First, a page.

Black and white unionists across the South are mobilizing support. Leonard Riley, a long-time member of the ILA Local 1422 of Charleston, explained that organizing is better explained as a rising tide lifting all boats, not as a pie with finite slices to be divvied into smaller bites. “I want to be part of a successful campaign – I’m in it to win it,” he told me. “The union will bring a better standard of living for everybody. Our local is willing to share with these other workers.”
Lawrence Moore, the chairperson of Carolina for All in Columbia, SC, said “2021 is a new day – it’s very exciting that people are standing up for their rights. There are Amazon facilities in and around Columbia. The Southern Workers Assembly is active in the area. People are motivated. We’re reaching out to all the unions, and to domestic workers. We’ll try to integrate the minimum wage demand into our effort.”
Mr. Moore works closely with Donna Dewitt, retired president of the South Carolina AFL-CIO, who said “it’s amazing the solidarity we’re seeing. It’s been over 70 years trying to organize the South. Now we have very outstanding leaders, bringing about that solidarity. It’s a breakthrough we’ve been waiting for for decades.”
Fighting Amazon’s Union Busting
Dante Strobino, an organizer for United Electrical Workers Local 150 in Durham, NC, said “We’re behind BAmazon all the way and hope they’ll break through. Amazon workers are already organizing all around the country. There are groups all over trying to have a coordinated effort.” But, he warned, “if Amazon bargains with them it will be a small miracle. Amazon hired one of the most preeminent anti-union firms – Morgan Lewis – in a union busting effort.” Amazon’s union busting tactics include mandatory worker meetings, anti-union propaganda in bathroom stalls, and a massive internal text campaign that sends workers anti-union messages several times a day.
RWDSU president Appelbaum called Amazon’s union busting efforts “the most aggressive anti-union campaign I’ve seen.” Managers are constantly calling group and one-on-one meetings to attack the union, and anti-union flyers and messages are posted everywhere in the plant.
Strobino isn’t cowed: “But if rank and file workers take on the fight, that’s so critical – the type of internal worker organization and action that can be generated. The election is just one part of it.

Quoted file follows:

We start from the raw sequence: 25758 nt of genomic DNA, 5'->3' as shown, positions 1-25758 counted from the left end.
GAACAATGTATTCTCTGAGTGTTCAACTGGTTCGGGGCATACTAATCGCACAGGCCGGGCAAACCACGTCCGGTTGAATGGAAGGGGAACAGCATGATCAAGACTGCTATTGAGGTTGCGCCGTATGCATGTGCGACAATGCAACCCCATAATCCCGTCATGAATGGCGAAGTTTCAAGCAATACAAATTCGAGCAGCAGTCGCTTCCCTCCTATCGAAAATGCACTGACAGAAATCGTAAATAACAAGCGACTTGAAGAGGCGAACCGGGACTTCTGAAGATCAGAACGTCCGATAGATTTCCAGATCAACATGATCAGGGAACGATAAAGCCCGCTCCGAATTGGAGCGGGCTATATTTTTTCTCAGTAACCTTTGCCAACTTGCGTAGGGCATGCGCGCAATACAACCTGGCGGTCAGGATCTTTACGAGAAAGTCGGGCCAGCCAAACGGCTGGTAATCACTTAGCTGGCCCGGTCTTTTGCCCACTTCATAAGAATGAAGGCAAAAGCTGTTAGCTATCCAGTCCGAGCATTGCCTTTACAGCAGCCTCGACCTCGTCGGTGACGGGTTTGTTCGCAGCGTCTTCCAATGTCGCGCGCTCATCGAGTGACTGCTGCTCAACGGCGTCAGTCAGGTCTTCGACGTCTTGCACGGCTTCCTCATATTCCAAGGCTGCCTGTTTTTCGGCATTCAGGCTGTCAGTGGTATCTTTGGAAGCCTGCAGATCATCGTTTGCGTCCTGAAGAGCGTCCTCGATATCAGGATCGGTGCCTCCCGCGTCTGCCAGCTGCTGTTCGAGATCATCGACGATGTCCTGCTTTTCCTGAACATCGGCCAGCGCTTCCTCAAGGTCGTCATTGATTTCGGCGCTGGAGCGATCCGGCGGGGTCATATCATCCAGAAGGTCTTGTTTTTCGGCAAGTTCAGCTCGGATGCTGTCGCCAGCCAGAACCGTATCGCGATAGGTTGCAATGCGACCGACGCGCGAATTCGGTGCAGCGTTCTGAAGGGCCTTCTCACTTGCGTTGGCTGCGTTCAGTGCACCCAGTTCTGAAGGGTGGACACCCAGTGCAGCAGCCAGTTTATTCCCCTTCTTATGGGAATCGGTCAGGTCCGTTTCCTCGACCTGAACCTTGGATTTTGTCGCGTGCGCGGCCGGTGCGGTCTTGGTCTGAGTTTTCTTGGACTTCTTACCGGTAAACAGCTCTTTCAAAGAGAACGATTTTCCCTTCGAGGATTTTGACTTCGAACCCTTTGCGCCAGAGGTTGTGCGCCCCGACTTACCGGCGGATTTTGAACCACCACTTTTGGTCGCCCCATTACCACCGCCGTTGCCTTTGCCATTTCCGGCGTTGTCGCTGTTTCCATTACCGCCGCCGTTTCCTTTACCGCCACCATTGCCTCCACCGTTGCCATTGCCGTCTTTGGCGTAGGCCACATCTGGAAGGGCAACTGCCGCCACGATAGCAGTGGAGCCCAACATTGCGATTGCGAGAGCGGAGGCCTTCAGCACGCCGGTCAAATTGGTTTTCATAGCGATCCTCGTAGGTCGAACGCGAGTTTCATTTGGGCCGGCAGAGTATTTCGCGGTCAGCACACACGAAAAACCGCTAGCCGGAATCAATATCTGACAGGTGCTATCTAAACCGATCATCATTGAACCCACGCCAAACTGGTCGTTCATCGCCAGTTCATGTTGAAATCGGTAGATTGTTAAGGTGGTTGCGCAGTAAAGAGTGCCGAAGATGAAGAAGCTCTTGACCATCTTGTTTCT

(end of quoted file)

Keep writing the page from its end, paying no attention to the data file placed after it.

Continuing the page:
How DSA can support BAmazon workers
Peter Olney, a member of DSA’s Democratic Socialist Labor Commission, reported that the steering committee unanimously called for all DSA chapters and branches to support the Feb. 20 Solidarity Day actions. He observed that Amazon will fight back. The stakes are high for workers across the country. “Amazon is threatening UPS and FedEx workers, so an Amazon union is critical for all U.S. workers,” he said.
Ryan Kekeris, a Baltimore-based IUPAT member , estimates that “hundreds if not thousands” of DSA members may already work at Amazon plants across the country. He suggested DSA should survey its 90,000 members to identify these workers and more generally map workplaces.
Kekeris also calls for workplace “labor circles” to build socialist strength. Recent experience with a Socialist Workplace Survey and a launch of labor circles in Los Angeles suggests “labor circles have integrated DSA and workplace organizing in a way that is accessible to our membership and the masses of workers.” Kekeris explains that Labor circles are a variant of industrial organizing in which DSA chapters can act as conduits by connecting workers in similar industries. These workers can organize together and learn from each other and work towards creating organizing campaigns in their workplaces that draw on the collective knowledge of DSA’s membership while simultaneously recruiting their coworkers into DSA. Labor circles in Amazon plants could become strategic in the coming period of large-scale organizing, Kekeris commented.